Recently I had the very special opportunity to get a personal tour through a 254-unit non-profit housing development in downtown Ottawa.
This incredible development is owned by the Centretown Citizens Ottawa Corporation (CCOC), a private non-profit housing corporation, directly accountable to the tenants and volunteers who form its leadership.
CCOC was created by the Centretown Citizens Community Association over 35 years ago and has grown to be one of the largest private non-profit housing companies in the province, with nearly 1600 units in 54 different properties.
The new development is called the Beaver Barracks, named after the military residence previously located on the site. It is composed of 5 separate buildings, with an apartment mix consisting of bachelors, one-bedrooms, two-bedrooms, and three-bedrooms, as well as larger townhouses.
The rental income for the development is split as follows:
- 45% of tenants pay “rent geared to income” (30% of their gross household income)
- 15% of tenants pay “below market rent” (70% of full rent)
- 40% of tenants pay full market rent (equivalent to average market rent in Centretown Ottawa)
With below-market community housing in such beautiful new buildings, it’s no wonder there’s a VERY long waiting list to get in!
Eco-Friendly and Sustainable
When I was first invited for a tour by Graeme Hussey, Development Officer for CCOC, I knew where the site was located, but I had no idea that all the new buildings were part of the same development. I also had no idea that CCOC and its construction partners had teamed up to make the Beaver Barracks one of the most sustainable rental housing developments, including features such as:
- Geothermal heating and cooling
- Low off-gassing materials throughout
- Green roofs with accessible planter boxes
- A community garden
- Secure bicycle parking
- Access to VRTUcar car-sharing services
- Energy Star appliances and energy efficient lighting systems
- and much more
It’s one thing to read about these ‘green’ features in a brochure or on a website, but it’s something entirely different to walk through a development and see it applied on a large scale.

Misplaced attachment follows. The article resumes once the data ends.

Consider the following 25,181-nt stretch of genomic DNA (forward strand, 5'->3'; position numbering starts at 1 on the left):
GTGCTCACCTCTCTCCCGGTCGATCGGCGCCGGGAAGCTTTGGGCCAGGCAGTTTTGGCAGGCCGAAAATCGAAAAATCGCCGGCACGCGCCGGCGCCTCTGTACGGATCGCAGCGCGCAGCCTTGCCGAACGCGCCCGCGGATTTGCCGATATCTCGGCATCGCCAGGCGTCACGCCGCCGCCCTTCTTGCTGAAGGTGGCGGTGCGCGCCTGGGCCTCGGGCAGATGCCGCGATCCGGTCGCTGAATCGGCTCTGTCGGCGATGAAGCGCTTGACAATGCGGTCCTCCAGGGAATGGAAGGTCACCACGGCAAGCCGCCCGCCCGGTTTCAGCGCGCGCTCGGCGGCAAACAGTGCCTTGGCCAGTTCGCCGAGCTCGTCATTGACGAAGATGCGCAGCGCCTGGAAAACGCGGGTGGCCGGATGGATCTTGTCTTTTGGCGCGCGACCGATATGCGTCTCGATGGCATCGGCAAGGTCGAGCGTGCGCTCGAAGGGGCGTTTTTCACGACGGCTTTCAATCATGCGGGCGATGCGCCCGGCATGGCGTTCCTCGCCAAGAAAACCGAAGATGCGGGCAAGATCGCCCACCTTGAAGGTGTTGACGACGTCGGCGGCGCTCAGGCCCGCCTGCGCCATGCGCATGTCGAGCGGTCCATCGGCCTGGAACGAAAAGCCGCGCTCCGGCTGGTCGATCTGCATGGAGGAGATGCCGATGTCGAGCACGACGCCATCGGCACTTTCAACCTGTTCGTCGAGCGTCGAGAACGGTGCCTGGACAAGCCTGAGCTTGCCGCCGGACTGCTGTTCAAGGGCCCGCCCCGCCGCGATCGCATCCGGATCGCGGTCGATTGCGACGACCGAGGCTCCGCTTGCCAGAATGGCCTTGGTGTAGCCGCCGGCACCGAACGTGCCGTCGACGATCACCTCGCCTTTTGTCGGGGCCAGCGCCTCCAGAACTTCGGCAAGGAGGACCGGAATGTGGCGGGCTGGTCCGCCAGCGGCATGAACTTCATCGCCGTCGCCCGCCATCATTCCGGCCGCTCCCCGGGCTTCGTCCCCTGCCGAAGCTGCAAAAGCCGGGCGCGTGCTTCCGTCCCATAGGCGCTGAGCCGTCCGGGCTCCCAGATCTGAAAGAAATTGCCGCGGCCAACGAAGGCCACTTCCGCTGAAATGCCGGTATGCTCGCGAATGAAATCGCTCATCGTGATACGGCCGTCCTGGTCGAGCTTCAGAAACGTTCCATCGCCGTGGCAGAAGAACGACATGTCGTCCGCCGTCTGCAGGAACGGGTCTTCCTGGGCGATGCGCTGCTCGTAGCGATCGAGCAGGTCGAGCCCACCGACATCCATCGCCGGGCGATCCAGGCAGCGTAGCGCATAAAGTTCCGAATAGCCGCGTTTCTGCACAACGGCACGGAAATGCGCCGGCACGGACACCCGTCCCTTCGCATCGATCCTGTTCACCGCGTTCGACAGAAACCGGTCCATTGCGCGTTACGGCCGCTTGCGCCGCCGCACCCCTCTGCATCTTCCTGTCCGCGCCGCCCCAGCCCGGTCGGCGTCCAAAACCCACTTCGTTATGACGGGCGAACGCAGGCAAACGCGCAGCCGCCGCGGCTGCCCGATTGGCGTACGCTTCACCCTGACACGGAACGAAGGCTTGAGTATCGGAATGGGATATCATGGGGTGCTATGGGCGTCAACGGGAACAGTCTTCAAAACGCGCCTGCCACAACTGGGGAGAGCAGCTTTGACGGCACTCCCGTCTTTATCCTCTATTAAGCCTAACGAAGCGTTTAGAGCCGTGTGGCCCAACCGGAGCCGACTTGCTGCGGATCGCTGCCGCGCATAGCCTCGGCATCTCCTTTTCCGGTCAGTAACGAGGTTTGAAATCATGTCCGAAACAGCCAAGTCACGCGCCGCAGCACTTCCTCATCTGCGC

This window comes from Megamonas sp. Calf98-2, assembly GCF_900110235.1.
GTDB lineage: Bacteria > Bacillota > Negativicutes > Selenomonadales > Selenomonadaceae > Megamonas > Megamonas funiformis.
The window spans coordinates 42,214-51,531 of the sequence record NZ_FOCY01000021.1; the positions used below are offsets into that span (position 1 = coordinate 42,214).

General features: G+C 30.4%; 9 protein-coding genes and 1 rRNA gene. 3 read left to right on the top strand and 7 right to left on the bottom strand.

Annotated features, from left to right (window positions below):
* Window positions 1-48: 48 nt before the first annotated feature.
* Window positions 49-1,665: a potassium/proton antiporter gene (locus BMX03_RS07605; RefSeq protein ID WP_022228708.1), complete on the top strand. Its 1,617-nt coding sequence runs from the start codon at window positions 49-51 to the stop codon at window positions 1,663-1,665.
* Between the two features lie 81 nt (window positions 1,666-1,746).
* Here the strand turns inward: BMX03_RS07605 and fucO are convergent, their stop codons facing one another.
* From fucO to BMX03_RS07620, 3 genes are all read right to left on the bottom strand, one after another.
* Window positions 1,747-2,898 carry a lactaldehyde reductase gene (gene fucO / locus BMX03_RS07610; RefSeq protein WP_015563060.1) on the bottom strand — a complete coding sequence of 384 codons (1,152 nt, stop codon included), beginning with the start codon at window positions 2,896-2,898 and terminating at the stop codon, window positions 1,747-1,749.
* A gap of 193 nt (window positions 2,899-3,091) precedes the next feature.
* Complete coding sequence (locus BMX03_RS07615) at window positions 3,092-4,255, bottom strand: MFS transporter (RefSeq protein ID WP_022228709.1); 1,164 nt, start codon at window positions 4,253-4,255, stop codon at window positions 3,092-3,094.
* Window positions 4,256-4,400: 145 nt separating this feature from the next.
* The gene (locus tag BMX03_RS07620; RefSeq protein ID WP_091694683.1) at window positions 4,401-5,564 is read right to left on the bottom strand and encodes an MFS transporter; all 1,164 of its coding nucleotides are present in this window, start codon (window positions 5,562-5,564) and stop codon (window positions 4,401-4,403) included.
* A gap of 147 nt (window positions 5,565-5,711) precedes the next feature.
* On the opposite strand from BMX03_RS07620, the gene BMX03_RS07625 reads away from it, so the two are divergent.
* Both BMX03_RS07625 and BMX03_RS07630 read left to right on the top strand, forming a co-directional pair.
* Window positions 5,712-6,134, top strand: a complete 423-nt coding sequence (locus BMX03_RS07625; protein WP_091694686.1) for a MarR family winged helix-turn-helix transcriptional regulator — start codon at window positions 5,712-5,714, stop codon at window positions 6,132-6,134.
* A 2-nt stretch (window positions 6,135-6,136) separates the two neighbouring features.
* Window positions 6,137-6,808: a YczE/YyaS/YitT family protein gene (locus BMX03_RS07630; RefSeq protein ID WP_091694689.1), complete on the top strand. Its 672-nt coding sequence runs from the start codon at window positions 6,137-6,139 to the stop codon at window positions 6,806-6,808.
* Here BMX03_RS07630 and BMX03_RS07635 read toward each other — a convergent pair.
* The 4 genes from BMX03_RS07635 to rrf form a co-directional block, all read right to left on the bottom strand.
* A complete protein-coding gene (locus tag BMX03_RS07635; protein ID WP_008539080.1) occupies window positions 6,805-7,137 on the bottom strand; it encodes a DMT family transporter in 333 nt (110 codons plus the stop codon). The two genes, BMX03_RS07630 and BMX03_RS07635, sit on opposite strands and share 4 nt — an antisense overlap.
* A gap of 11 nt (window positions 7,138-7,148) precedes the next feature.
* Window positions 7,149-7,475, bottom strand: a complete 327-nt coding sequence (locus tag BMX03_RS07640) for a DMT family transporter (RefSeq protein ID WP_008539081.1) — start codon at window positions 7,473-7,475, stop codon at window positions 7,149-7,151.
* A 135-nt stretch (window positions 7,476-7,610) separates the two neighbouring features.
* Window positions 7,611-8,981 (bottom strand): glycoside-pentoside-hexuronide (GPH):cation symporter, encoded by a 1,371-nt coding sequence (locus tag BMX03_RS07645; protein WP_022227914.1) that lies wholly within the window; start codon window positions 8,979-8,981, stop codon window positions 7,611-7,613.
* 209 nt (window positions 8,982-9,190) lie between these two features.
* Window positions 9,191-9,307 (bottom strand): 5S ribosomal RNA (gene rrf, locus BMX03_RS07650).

Everywhere I went, there were signs educating the tenants on how to be ‘green’ — from how the geo-thermal system works to how to drive your car in an energy-efficient manner to the benefits of riding a bike. Now that’s the way it should be done — educate tenants right where its most important.
The tenants also receive a “Tenant Handbook and Calendar” that educates them on sustainability, provides important contact numbers and information, and much more.
I had heard about so-called “green roofs” and had always assumed it had to be the entire roof covered in plants, but that’s not the case. On the first building we toured, there was a very large roof-top patio for tenants to sit, with planters all around the perimeter. The views of the city were incredible, and I can imagine that as the tenants settle in and begin planting, the rooftops will quickly turn into beautiful gardens.
Comfort For Tenants
The development is not only built with sustainability in mind, but also with an eye towards comfort for the tenants. From spacious apartment sizes (including dedicated ones that are accessible) to individual apartment thermostats to windows that open to architectural changes that improve the views — it’s all been done.
Note the accessible countertops, with plenty of space
for wheelchair access underneath
Large windows are everywhere in the hallways and apartments, allowing lots of light inside the building. There are even 2-story windows in the stairwells to encourage people to be active and take the stairs instead of the elevator — very smart!
The tour lasted only 2 hours, but there was so much I learned, I could spend weeks writing about this one topic alone. Many thanks to Graeme Hussey, the Development Officer for CCOC, for giving me the tour and giving so much of his time.